In 1948, Georgia made a variable compression motor and outperformed Infiniti
At that time, when the ICE power supply systems were imperfect, and the gas distribution mechanisms were primitive, the return per liter was small, and the consumption of gasoline and oil, related to the dynamic qualities of the car, did not fit into any modern ideas, a lot of engineering minds were struggling over the riddle of increasing ICE efficiency due to changes in compression ratio. This task is not easy, and its “conveyor” solution appeared only in our time, when the relevance of the topic has come to naught. As you know, Infiniti engineers have introduced an additional link between the crankshaft crank and the connecting rod, controlling which you can change the working volume.
We will not delve into the theory of internal combustion engines, but will focus on the documents that fell into our hands, noting before that in the 30s and 40s of the last century the design engineer had nothing at hand except a slide rule and an arithmometer.It took a lot of time to calculate, even more to experiment. In general, the task of changing the compression ratio of the internal combustion engine in dynamic mode was comparable to sending a rocket to Mars, something that only eccentrics from science and visionaries thought then, and even that, in their free time from the main work.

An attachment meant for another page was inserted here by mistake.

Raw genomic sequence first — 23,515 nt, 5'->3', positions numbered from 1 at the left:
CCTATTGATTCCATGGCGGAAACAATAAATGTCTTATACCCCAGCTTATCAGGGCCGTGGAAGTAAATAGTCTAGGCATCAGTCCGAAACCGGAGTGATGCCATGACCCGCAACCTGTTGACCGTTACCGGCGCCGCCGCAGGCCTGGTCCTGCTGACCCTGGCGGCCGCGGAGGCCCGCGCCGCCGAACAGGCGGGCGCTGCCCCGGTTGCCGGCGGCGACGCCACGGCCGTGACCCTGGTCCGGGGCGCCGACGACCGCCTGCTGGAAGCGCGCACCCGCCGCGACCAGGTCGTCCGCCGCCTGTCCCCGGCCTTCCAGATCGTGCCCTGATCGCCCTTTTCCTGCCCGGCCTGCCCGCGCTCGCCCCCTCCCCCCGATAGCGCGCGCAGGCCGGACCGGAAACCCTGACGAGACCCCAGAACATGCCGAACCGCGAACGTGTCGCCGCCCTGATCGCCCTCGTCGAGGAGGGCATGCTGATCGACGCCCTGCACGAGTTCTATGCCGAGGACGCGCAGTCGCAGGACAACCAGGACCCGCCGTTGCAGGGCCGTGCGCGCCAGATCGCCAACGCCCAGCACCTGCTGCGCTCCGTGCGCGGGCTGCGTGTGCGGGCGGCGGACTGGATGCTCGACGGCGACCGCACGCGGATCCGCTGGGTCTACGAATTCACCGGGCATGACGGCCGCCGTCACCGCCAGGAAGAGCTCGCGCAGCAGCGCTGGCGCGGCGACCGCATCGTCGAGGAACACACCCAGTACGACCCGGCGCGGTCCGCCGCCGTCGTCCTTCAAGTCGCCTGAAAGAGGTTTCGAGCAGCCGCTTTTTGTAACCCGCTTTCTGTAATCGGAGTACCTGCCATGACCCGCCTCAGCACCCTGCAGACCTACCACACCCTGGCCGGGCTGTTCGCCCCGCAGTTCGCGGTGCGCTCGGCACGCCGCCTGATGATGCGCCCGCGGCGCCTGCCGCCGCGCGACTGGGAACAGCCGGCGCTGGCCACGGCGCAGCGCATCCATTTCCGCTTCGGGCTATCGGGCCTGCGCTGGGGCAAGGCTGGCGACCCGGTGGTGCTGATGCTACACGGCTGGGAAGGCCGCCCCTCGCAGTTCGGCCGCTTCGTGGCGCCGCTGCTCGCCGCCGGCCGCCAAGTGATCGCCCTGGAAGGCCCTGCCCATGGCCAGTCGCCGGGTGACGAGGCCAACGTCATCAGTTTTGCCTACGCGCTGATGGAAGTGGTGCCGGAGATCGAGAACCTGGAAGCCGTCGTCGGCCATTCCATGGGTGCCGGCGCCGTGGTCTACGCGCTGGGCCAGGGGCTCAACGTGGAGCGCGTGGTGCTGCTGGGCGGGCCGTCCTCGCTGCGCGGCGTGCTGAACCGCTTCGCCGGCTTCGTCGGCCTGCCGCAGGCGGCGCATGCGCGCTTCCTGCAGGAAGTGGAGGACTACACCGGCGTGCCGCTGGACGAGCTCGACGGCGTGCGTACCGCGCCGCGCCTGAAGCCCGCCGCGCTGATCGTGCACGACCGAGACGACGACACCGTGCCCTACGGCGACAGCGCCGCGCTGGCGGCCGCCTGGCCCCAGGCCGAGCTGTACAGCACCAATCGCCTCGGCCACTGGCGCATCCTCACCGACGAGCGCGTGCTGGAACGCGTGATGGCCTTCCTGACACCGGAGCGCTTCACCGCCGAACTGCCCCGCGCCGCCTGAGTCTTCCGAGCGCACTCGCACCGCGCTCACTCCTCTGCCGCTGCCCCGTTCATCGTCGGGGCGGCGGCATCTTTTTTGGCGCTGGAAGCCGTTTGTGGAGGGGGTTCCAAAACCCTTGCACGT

But the young employee of the Georgian Agricultural Institute (SHI) by the name of Makhaldiani was lucky: he swung at the mechanism of changing the degree of compression precisely in his working time, more precisely, along with lecturing and conducting seminars. Vakhtang Vasilievich was born in 1911, in 1932 he graduated from Tbilisi University and came to the Agricultural Institute, where he worked all his life. In 1939, Makhaldiani decided to make his contribution to Soviet automotive science and in the workshop of the Department of Tractors and Cars, with very primitive equipment, began to study the possibilities of changing the compression ratio of ICEs based on a unit from GAZ-MM. Hopes, as they say, are fed by young men: improving a complex mechanism, Vakhtang Vasilievich developed a “theory of throttled carburetor engine.” In general, it is difficult to believe this, but the prototype of the motor was indeed designed, and the description of the design was preserved.
Fragment of a letter from Chudakov with a positive review about the Georgian experimental engine
In November 1947, the engine was mounted on a car and tested, which seemed to be like “great fuel economy and quite reliable operation of the compression ratio changing mechanism”, which worked depending on the load. Makhaldiani conducted all studies together with V.K. Beletsky, who in the correspondence discovered by us first appears with Vakhtang Vasilyevich “on equal terms”, then disappears, and Makhaldiani becomes the head of the whole work. In 1947, he was already considered an assistant professor and took the chair of the head of the Department of Tractors and Cars at the Agricultural Institute.